Mizzou travels to Lynchburg to face the middling Flames for a match made in basketball hell.
By now, you’re likely well-versed in the reasons we don’t really care for Liberty University here at Rock M Nation. I won’t rehash them here as you likely came to read about basketball.
I will say, however, that there are more than just off-the-court reasons that a game like this shouldn’t be played. There’s the matter that Missouri could’ve scheduled a regional opponent, sure, but there’s also the fact that Liberty is neither good at basketball nor very fun to watch!
I say that knowing the perspective from which I come. I am, after all, someone who chooses to spend their free time watching Mizzou Basketball, which should automatically put me on some sort of watch list. Yet while Mizzou has its own set of faults for which I grieve, I can also acknowledge the ways that Missouri has avoided lowering the overall quality of basketball I consume.
For instance, despite playing at a rate that could generously be called “lackadaisical” are nowhere near the god-forsaken pace of 64.1 possessions per game at which Ritchie McKay’s Flames play. That’s just offensive, man. It’s a McKay specialty, to be sure, and it works when the Flames shoot the ball as well as they did last season (3rd in the country in effective FG percentage.) But when that number drops from 56.9 percent to 49.2 percent, combined with the very very few possessions your team has, you tend to stop winning. Combine that with the fact that the Flames are hilariously turnover prone and you’ve got yourself a comedy of errors. That may seem harsh but, eh, it’s Liberty so who cares.
So buckle your seatbelts, folks, we’re in for a barn– well, it can’t be a barn-burner necessarily. A barn-strangler? Yeah, let’s go with that.
Note: These starting lineups are projected.
Players to Watch
Darius McGhee (pictured above), the Flames’ primary offensive force, isn’t a prolific shooter (so far), defender or facilitator. But he’s going to take a lot of shots (36.3 percent, 10th most in the country), so the Tigers need to disrupt his rhythm early and often. Kyle Rode also plays a lot of minutes for Ritchie McKay, but he’s been weirdly bad as a shooter thus far after being better-than-average across the board in 2020. Keegan McDowell doesn’t play as many minutes as those two, but he’s easily the Flames’ best shooter and almost exclusively shoots threes (51.9 percent on the season). Shiloh Robinson rounds out the quartet of players with over 70 percent of minutes played, providing the Flames an efficient two-point shooter who draws more fouls than almost anyone in the country.
Joseph Venzant (pictured above) is the only other Liberty player with over 50 percent of minutes played. He’s an aggressive defender and better-than-average rebounder who won’t take many looks on offense. Freshman Brody Peeples is a willing shooter who hasn’t found his stroke yet — his true shooting percentage sits at 39.1 percent on the season. Blake Preston, the only player over 6’7” on the roster, is a fascinating piece off the bench, rebounding like a maniac, shooting efficiently and facilitating well from down low. He’s prone to foul trouble, though, limiting his overall impact. DJ Moore, Drake Dobbs and Isiah Warfield get the clean-up roles, with turnovers limiting the first two and fouls the third.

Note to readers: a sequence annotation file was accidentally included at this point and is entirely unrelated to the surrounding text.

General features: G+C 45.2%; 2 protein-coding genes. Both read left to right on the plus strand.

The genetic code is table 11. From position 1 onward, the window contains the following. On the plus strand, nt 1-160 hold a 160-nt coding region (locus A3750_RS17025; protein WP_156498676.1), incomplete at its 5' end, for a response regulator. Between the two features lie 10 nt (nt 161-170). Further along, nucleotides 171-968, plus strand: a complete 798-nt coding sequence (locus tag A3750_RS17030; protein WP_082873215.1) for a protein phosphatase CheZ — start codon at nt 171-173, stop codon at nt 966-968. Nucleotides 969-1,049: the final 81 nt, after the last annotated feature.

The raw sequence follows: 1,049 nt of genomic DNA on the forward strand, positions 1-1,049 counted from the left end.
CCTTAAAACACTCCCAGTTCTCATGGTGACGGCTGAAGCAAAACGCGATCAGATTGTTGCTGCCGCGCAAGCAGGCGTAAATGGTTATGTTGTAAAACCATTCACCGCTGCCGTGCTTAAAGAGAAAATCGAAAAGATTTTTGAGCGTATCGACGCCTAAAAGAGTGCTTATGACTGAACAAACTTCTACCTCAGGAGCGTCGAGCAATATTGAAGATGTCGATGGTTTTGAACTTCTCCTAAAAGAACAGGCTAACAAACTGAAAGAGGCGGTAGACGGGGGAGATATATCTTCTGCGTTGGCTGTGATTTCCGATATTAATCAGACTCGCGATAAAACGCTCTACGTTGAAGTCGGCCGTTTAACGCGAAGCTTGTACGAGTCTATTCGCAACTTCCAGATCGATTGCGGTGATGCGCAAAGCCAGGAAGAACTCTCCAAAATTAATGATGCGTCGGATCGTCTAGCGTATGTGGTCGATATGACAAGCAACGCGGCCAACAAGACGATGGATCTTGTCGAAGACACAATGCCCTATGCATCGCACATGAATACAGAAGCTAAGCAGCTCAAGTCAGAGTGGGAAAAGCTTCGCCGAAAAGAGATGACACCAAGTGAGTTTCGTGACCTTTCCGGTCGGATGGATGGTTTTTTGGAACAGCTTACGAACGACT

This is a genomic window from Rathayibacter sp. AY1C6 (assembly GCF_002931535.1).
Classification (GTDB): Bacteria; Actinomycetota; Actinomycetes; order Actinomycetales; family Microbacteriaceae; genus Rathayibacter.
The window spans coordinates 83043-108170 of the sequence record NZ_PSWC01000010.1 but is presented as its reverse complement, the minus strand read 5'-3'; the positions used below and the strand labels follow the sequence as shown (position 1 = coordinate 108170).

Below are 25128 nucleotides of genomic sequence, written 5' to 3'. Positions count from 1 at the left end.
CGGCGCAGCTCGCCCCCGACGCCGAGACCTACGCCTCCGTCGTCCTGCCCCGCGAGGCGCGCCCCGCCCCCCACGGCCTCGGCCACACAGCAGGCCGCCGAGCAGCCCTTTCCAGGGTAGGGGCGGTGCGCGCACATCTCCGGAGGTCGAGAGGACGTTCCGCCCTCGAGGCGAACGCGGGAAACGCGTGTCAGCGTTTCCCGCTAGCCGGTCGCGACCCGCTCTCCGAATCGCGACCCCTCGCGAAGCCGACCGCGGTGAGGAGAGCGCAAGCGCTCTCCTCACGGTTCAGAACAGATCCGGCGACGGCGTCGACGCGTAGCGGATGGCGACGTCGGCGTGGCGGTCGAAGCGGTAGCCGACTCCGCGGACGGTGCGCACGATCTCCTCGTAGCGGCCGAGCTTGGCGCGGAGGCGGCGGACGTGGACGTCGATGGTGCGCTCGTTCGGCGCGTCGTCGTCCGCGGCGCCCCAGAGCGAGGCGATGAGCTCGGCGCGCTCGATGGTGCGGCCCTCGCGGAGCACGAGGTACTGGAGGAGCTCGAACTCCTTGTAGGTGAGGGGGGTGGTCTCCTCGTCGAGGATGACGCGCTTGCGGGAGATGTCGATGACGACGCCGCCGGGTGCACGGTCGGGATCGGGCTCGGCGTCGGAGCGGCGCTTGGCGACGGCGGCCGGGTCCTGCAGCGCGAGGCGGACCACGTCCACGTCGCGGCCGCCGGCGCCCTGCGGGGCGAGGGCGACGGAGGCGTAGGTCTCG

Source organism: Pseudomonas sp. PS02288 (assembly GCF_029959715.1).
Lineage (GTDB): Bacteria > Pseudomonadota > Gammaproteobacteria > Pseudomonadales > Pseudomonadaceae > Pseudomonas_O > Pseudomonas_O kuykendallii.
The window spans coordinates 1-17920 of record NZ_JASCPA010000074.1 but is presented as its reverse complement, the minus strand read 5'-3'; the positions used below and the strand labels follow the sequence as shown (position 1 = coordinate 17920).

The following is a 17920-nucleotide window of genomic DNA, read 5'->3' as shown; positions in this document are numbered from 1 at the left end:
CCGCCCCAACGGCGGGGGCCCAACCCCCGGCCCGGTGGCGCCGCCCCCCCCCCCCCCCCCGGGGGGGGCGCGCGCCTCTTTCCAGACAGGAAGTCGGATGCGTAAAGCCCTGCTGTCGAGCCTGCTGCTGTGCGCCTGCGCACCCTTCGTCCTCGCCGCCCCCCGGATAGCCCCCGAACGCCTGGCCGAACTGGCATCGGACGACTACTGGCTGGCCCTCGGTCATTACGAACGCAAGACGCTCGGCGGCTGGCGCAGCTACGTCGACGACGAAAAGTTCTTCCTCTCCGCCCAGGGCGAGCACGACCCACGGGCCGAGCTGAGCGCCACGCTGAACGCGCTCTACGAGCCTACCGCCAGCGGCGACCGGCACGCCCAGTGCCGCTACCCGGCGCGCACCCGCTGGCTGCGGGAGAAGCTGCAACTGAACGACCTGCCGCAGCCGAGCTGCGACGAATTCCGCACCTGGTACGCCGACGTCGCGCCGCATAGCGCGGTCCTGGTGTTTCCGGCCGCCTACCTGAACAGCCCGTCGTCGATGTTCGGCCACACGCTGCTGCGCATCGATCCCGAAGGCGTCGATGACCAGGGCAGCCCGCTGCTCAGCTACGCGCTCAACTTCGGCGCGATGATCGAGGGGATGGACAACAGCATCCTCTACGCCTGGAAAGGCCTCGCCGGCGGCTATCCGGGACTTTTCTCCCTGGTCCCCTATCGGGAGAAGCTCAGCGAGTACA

When Missouri has the ball…
What to Watch | Create offense from defense
I’m not sure what there is to say about Missouri’s offense at this point. They’re bad at two-point shooting, even worse at three-point shooting and are prone to mass amounts of turnovers. They do hit the offensive boards pretty well, but they can’t make any of their second chances so… yeah, I don’t know what to do.
What they should be able to do, however, is create extra possessions on defense and run up the pace by scoring in transition. Liberty is one of the worst teams in the country at giving up steals, so Missouri should have plenty of chances at scoring on run outs. If the Tigers can stack up a positive margin on turnovers and hit enough shots down low, they’ll win.
When Liberty has the ball…
What to Watch | Defend. The. Perimeter.
Liberty, much like Missouri, has trouble scoring points, in large part because they opt to focus on a tactic at which they’re not particularly good: three-point shooting. The Flames shoot the 25th most threes per field goal attempt despite shooting 30.1 percent as a team playing at one of the slowest paces in the country. They’re an efficient team from close-range, but don’t opt to take it inside very often. They may double down on that strategy considering Missouri’s stout rim protection. If the Tigers can navigate Liberty’s attempts to find open looks around the perimeter, they’ll have a better-than-average chance at taking away a road win.
Liberty 66, Missouri 63 | In a vacuum, Missouri is a better basketball team than Liberty. They’re still not very good, and they’re in no way exponentially better… but the numbers still bear it out. However, better doesn’t always mean a lot on the road, especially when you’re a team that just can’t score. The game plan looks easy on paper — hold the Flames to low quality shots from deep, score off of the turnovers they’re sure to give up and, for good measure, don’t put them on the foul line. But Liberty’s penchant for playing at a glacial pace — and Missouri’s penchant to match said pace — could create a slog where the only thing that matters is making the few shots you have. That’s a bad recipe for Missouri, who don’t need an unfamiliar arena to remind them of the struggles they’ve already been battling.